Corrigan says he is undaunted by the scale of the project, which involves the restoration and decoration of the house ("we went for a Merrion in the countryside feel," he says), the planting of the gardens and farm, the running of a business hosting weddings and private functions in a dedicated pavilion (every weekend for the next year, bar one, is already booked out), the staging of pop-up dinners (Snails, Beef and Magnums is one) and afternoon teas in the house, plus the development of a cookery school.
"I build my restaurants myself. I don't just walk in as head chef and start cooking. I supervised the building of Bentley's, and Corrigan's. I am always the one there kicking the builders out. I don't mind the project part of it; it becomes very personal when chefs build it themselves, you have a healthier respect for everything around you and you have a total understanding how everything works and what the issues are."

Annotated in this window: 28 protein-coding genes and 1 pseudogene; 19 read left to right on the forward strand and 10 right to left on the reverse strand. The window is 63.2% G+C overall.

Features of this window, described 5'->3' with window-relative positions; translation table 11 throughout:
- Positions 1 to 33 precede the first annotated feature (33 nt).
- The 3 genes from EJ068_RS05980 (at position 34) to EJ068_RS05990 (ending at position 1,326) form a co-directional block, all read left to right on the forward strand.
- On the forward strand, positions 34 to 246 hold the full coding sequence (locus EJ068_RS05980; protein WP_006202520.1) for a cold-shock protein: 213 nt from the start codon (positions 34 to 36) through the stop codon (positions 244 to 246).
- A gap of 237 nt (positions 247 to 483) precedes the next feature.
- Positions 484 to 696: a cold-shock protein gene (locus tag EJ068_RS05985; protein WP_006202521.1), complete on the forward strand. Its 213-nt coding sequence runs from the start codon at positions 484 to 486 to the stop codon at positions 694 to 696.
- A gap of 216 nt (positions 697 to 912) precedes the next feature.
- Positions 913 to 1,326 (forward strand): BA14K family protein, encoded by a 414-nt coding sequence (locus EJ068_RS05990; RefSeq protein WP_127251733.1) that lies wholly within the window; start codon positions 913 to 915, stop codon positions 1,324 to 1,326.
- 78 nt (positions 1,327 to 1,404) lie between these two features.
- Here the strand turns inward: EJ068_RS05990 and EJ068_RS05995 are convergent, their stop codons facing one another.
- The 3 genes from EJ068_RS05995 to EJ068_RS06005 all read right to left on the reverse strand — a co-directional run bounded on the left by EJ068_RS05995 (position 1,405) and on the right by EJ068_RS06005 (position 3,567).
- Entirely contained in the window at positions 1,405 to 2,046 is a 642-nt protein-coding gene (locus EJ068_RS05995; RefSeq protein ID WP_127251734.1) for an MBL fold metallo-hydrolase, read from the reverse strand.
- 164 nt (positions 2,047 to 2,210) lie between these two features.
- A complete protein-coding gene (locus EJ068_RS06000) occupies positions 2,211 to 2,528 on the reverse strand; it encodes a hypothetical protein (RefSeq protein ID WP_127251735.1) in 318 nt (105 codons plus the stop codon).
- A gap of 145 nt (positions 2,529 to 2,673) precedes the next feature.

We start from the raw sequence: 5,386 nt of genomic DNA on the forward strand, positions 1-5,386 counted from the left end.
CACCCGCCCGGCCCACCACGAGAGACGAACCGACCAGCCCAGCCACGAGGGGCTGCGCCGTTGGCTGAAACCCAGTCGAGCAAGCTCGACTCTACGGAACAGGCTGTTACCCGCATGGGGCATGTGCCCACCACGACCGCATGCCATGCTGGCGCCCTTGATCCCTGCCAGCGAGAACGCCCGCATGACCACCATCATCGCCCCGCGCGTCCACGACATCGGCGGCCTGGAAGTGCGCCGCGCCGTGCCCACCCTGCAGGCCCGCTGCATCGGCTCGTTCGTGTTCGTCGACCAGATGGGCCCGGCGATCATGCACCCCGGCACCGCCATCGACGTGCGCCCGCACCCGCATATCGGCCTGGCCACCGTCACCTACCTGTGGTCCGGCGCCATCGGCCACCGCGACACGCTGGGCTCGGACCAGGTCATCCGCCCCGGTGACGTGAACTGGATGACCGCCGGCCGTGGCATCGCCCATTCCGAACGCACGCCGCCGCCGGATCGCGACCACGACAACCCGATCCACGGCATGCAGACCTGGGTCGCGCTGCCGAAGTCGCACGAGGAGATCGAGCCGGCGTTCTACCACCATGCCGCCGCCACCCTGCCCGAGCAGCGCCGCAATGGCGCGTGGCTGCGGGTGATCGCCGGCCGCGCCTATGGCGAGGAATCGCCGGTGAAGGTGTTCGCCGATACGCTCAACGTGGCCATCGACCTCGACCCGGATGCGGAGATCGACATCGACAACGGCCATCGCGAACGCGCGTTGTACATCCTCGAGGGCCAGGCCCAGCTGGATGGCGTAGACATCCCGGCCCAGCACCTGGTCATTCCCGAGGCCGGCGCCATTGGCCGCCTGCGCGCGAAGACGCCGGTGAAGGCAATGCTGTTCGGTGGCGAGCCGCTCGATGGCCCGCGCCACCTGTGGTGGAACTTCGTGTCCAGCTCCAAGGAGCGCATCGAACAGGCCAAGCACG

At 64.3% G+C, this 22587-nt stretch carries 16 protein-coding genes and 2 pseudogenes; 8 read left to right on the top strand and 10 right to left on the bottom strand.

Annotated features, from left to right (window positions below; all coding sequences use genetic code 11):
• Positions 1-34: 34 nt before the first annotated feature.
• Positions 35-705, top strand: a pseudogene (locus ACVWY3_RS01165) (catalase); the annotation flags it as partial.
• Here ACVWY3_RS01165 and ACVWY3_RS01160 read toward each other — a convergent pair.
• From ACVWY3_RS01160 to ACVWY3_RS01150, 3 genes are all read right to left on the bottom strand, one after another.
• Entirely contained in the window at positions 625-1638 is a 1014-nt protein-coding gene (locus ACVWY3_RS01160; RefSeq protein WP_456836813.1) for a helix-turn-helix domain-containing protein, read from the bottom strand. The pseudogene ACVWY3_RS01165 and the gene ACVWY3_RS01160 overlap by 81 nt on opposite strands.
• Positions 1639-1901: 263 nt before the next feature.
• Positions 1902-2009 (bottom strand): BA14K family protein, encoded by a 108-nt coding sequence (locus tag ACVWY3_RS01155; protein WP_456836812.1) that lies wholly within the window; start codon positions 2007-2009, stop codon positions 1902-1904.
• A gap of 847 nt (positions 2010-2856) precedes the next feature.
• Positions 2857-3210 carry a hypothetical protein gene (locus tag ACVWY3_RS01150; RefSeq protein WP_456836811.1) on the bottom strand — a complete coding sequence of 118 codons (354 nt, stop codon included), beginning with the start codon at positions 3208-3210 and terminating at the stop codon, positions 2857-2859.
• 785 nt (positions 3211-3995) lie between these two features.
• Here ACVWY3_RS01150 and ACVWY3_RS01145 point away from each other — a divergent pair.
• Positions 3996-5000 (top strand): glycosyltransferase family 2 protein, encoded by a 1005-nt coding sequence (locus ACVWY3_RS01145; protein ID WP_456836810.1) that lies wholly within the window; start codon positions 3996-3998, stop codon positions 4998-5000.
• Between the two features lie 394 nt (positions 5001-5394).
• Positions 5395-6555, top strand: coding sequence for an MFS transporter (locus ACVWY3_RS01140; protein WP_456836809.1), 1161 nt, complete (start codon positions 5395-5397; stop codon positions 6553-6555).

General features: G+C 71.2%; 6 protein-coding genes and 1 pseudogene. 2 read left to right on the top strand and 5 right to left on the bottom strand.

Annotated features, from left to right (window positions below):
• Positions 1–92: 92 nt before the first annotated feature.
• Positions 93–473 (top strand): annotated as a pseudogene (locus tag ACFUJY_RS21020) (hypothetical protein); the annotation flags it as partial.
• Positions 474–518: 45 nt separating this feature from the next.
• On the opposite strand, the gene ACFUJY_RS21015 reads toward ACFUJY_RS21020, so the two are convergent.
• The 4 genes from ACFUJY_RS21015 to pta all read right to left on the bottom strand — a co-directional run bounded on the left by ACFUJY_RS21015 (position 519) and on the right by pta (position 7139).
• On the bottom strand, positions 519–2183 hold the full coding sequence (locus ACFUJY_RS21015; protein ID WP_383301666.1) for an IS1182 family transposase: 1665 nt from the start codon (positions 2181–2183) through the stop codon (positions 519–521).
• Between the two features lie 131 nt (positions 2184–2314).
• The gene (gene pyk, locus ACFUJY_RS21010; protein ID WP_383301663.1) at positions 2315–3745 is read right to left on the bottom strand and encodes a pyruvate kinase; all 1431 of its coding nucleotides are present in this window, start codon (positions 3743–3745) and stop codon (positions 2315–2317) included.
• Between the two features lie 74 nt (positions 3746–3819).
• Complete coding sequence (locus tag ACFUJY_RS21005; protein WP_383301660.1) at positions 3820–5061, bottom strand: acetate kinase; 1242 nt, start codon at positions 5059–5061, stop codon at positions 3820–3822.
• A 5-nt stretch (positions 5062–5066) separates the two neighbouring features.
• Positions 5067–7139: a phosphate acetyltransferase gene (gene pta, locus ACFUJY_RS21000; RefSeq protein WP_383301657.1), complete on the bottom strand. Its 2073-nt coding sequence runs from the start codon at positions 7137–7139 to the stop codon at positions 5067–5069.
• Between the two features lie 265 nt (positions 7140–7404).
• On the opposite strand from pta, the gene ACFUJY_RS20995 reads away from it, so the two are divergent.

One of the principal attractions of the Lodge for Corrigan is the land, now gearing up for peak growing season under the direction of his young gardener, Sarah Noonan. The garden supplies produce to his London restaurants, with a van leaving Virginia early each Wednesday morning bound for the ferry and on to London, where it arrives that afternoon. "All the stuff that comes into London is over a week old," says Corrigan, gloating ever so slightly. "This is so fresh! Having your own gardens, there's no replacement for that. How can you cook without beautiful ingredients?"